Warriors for the children

One of Nelson’s artists has been given an opportunity at some great exposure, but it’s all in the spirit of helping children.

Jackie Tahara with her painted Terracotta Warrior

One of Nelson’s artists has been given an opportunity at some great exposure throughout the province, but it’s all in the spirit of helping children.

The BC Lions Society for children with disabilities started the Terracotta Warriors project in which artists from all over the province paint replicas of the sculptures to be displayed in the Lower Mainland until September, and then auctioned to benefit the society’s services for disabled children.

Jackie Tahara, a Nelson artist, was one of 33 who used the seven-foot tall fiberglass replicas as their canvass.

“It’s been an eye-opening experience,” said Tahara.

“Working on something like a 3D statue, which I don’t usually do, was great from a learning point of view. Participating in the unveiling was quite eye-opening, seeing all the other statues that were painted and then of course having a statue in downtown Vancouver, there’s lots of traffic going by. It’s just a really great opportunity for an artist.”

Tahara’s piece, sponsored by the UBC Sauder School of Business, is being displayed at the corner of Burrard and Dunsmuir in Vancouver until it’s auctioned off.

It took her about four months to complete her Terracotta Warrior painting, which when finished sported two flying mythological dragons in honour of the 2012 Chinese year of the dragon.

“The dragon is the most auspicious and powerful creature of the Chinese astrological calendar, bringing with it good fortune,

prosperity and happiness,” says Tahara.

Working in her studio home, Tahara usually works in India ink and acrylic gouache.

“I work on paper and then cut it our and collage it to wood panels,” she said, adding that the experience of working on the Terracotta Warrior project in straight acrylic paint has inspired her to try a different direction.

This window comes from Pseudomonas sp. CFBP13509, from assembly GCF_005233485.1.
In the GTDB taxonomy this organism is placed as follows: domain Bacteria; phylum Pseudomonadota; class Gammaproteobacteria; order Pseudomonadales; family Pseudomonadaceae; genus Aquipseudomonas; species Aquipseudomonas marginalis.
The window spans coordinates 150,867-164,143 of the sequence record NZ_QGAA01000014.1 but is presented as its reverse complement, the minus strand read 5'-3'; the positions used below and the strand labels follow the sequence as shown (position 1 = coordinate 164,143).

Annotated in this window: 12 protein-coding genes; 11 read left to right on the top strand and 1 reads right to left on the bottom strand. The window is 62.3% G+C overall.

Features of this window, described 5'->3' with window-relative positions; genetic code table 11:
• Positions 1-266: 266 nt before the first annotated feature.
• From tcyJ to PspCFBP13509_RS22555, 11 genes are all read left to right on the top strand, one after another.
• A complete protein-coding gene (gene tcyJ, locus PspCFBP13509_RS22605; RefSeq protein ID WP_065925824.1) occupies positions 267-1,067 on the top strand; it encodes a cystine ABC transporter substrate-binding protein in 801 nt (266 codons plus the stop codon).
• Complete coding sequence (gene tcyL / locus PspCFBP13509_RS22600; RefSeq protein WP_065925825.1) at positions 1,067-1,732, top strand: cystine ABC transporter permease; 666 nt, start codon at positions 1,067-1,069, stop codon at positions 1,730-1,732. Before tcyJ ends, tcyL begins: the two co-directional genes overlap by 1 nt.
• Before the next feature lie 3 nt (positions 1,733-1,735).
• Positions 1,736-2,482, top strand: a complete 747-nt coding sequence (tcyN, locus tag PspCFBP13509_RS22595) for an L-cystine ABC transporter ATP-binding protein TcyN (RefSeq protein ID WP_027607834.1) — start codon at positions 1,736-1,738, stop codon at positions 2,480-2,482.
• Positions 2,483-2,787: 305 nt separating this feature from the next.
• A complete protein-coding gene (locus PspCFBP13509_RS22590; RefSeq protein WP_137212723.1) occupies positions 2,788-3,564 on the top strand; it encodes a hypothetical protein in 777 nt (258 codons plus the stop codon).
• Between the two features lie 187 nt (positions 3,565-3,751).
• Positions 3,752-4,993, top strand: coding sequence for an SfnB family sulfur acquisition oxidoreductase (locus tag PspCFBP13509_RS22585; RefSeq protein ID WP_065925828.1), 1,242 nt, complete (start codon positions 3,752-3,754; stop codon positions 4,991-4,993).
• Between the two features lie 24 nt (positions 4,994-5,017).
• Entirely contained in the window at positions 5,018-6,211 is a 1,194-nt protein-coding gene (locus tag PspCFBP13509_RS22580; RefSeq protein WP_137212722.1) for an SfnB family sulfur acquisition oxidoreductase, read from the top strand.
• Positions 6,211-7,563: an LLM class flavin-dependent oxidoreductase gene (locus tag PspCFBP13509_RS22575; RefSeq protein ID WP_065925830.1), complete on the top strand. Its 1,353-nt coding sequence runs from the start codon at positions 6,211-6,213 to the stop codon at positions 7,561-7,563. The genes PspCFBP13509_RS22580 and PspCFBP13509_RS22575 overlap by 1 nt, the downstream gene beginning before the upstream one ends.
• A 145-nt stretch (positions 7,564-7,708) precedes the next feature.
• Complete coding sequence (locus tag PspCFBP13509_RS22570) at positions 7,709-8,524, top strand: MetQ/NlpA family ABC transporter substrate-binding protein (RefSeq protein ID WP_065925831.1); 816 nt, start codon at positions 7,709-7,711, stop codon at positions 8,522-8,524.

“It definitely has given me a taste for doing more public art. The process was painting was somewhat painstaking, it took a long time, but working on a larger scale with the public art setting is something I want to pursue,” she said.

Taraha says that she’s done art all her life and that “it’s the colour and design and the pattern that draws [her] to do what [she does].”

After studying at several schools in the Lower Mainland and even in Toronto, Tahara said she came back to Nelson for the slower pace.

“Just the overall ambience of Nelson is what drew us here,” she said.

“We have two young kids and the lifestyle here is just great, it’s good for artists.”

The Terracotta Warrior project was initially designed to be associated with a touring exhibit of some of the original Terracotta Warriors, which ended up not taking place. As the wheels were already in motion, the project continued and became more about cultural diversity, celebrating artist creativity and capturing the imagination of children, adults and tourists alike.

Those seeking to view the sculptures at some point before their auction can find a guide at terracottawarriors.ca.

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